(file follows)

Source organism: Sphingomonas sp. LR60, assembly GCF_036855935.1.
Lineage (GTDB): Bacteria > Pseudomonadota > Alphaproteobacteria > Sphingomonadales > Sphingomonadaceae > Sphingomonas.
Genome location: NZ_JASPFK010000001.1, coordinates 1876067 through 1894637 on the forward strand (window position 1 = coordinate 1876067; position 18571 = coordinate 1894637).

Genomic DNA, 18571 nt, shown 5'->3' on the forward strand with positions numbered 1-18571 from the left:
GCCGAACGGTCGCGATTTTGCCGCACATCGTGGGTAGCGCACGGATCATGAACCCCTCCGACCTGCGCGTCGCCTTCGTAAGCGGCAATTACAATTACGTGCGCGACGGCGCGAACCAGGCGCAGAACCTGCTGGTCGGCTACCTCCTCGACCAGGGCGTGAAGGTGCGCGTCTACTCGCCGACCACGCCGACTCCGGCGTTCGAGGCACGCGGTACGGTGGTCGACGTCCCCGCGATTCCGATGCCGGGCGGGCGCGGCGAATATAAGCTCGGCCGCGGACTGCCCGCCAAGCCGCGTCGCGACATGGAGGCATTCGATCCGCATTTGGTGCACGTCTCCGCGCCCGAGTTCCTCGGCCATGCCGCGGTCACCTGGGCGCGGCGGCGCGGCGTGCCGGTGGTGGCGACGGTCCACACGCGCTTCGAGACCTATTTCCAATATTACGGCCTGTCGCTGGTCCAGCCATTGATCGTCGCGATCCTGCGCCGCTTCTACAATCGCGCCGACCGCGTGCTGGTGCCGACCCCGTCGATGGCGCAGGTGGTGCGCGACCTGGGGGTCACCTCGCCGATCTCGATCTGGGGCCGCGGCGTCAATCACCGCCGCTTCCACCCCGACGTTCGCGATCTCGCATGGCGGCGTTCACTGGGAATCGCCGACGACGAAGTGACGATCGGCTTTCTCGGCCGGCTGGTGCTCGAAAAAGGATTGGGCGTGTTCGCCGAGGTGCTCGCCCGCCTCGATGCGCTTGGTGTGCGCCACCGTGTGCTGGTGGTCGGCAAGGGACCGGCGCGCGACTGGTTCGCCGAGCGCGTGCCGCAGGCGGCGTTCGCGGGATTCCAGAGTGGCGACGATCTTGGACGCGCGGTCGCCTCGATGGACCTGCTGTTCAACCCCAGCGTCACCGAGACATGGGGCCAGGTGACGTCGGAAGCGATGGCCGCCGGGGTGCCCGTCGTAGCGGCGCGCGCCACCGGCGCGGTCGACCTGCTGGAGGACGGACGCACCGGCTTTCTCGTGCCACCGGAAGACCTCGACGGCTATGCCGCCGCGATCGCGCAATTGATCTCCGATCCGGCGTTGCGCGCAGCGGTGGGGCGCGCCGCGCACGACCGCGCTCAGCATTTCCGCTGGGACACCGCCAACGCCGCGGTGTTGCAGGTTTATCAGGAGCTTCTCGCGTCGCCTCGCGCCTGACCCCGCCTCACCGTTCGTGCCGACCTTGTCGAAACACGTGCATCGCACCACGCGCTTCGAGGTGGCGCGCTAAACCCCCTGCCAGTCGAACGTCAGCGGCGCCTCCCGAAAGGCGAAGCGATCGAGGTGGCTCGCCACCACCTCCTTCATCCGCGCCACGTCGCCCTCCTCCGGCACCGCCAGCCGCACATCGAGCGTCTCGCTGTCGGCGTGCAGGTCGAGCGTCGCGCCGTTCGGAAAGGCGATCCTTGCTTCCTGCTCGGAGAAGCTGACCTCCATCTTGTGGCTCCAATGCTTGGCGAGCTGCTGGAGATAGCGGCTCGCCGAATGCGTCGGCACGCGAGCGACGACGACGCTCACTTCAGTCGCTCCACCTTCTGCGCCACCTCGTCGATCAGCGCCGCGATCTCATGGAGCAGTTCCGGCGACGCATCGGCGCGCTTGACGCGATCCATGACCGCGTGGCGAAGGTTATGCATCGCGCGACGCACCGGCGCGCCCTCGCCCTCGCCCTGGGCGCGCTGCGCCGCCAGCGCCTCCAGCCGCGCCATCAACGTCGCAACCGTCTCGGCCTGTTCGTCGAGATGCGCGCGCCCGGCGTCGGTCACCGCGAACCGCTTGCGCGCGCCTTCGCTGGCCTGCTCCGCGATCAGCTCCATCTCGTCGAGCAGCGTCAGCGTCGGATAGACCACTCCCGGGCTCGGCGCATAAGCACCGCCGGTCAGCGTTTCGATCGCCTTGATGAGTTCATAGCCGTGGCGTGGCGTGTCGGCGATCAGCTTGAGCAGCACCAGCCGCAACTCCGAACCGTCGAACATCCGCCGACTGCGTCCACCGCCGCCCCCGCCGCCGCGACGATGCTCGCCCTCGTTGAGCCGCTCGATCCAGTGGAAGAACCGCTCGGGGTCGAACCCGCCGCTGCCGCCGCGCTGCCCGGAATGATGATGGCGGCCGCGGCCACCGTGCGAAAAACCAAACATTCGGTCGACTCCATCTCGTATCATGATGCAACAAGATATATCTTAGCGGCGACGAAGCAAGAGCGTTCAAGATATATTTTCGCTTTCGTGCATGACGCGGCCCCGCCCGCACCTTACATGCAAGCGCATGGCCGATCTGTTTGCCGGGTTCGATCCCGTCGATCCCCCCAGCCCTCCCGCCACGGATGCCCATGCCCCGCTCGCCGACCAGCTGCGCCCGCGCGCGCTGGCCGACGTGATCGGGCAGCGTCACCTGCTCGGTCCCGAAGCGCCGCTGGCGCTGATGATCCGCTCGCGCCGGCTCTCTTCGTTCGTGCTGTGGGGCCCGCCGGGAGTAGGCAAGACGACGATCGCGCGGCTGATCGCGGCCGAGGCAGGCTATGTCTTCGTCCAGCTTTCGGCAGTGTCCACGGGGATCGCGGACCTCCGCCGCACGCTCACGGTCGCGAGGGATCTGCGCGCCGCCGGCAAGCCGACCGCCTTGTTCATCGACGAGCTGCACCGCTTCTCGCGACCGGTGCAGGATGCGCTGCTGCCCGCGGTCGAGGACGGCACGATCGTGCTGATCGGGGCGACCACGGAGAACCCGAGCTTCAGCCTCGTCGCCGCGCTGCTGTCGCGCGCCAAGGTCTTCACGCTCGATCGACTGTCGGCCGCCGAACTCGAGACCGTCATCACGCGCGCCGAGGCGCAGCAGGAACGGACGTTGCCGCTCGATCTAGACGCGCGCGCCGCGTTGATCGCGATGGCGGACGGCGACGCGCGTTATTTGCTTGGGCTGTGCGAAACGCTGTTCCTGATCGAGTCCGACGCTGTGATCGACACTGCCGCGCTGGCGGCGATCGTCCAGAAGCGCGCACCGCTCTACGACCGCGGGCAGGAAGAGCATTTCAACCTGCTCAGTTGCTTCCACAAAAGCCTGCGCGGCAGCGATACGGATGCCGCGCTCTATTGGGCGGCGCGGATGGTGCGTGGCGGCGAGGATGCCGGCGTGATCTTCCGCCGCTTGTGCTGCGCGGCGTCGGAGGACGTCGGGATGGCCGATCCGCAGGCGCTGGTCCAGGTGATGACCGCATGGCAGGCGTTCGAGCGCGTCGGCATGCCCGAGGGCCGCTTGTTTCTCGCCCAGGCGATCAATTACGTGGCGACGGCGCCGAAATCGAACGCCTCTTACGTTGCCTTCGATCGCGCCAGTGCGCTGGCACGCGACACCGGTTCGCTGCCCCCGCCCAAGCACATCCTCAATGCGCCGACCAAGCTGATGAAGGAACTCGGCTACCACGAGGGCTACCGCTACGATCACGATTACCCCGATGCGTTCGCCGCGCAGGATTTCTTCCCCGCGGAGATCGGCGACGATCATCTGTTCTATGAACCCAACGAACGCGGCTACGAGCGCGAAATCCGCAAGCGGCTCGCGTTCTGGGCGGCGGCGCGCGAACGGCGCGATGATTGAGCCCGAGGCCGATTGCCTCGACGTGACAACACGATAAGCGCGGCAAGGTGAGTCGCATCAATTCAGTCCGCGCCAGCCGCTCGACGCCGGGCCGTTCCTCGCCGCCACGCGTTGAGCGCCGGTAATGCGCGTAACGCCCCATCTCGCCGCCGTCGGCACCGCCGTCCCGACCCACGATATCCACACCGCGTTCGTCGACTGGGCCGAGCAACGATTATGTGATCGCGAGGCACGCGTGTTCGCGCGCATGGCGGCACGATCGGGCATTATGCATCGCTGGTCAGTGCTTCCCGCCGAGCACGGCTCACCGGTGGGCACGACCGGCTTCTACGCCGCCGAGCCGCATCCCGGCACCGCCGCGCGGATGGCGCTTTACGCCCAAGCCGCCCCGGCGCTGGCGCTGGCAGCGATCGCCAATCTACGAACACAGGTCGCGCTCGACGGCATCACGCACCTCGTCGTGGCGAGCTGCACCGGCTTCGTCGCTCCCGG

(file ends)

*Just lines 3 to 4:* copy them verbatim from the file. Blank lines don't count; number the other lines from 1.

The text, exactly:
Genome location: NZ_JASPFK010000001.1, coordinates 1876067 through 1894637 on the forward strand (window position 1 = coordinate 1876067; position 18571 = coordinate 1894637).

Genomic DNA, 18571 nt, shown 5'->3' on the forward strand with positions numbered 1-18571 from the left: